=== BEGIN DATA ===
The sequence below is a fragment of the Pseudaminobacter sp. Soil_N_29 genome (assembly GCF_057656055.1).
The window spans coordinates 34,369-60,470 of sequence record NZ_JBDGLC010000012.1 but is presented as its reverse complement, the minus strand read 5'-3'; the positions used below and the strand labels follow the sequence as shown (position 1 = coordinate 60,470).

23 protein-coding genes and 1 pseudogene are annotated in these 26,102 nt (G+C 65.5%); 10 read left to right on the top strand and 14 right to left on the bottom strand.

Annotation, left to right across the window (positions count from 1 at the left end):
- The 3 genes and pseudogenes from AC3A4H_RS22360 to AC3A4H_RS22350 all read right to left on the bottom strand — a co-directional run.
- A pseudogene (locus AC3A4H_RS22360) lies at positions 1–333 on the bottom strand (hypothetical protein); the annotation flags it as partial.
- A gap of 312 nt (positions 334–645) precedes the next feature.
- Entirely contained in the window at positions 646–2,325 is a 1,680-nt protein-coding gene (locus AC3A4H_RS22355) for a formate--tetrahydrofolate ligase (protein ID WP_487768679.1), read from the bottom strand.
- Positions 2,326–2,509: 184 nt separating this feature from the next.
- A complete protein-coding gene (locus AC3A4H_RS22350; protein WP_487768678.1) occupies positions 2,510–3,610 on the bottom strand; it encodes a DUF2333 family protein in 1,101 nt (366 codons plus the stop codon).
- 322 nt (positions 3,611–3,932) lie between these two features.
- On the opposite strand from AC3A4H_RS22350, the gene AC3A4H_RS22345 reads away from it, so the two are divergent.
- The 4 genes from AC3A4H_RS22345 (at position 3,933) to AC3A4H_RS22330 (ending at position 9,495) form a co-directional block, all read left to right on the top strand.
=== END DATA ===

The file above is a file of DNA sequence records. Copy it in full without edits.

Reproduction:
The sequence below is a fragment of the Pseudaminobacter sp. Soil_N_29 genome (assembly GCF_057656055.1).
The window spans coordinates 34,369-60,470 of sequence record NZ_JBDGLC010000012.1 but is presented as its reverse complement, the minus strand read 5'-3'; the positions used below and the strand labels follow the sequence as shown (position 1 = coordinate 60,470).

23 protein-coding genes and 1 pseudogene are annotated in these 26,102 nt (G+C 65.5%); 10 read left to right on the top strand and 14 right to left on the bottom strand.

Annotation, left to right across the window (positions count from 1 at the left end):
- The 3 genes and pseudogenes from AC3A4H_RS22360 to AC3A4H_RS22350 all read right to left on the bottom strand — a co-directional run.
- A pseudogene (locus AC3A4H_RS22360) lies at positions 1–333 on the bottom strand (hypothetical protein); the annotation flags it as partial.
- A gap of 312 nt (positions 334–645) precedes the next feature.
- Entirely contained in the window at positions 646–2,325 is a 1,680-nt protein-coding gene (locus AC3A4H_RS22355) for a formate--tetrahydrofolate ligase (protein ID WP_487768679.1), read from the bottom strand.
- Positions 2,326–2,509: 184 nt separating this feature from the next.
- A complete protein-coding gene (locus AC3A4H_RS22350; protein WP_487768678.1) occupies positions 2,510–3,610 on the bottom strand; it encodes a DUF2333 family protein in 1,101 nt (366 codons plus the stop codon).
- 322 nt (positions 3,611–3,932) lie between these two features.
- On the opposite strand from AC3A4H_RS22350, the gene AC3A4H_RS22345 reads away from it, so the two are divergent.
- The 4 genes from AC3A4H_RS22345 (at position 3,933) to AC3A4H_RS22330 (ending at position 9,495) form a co-directional block, all read left to right on the top strand.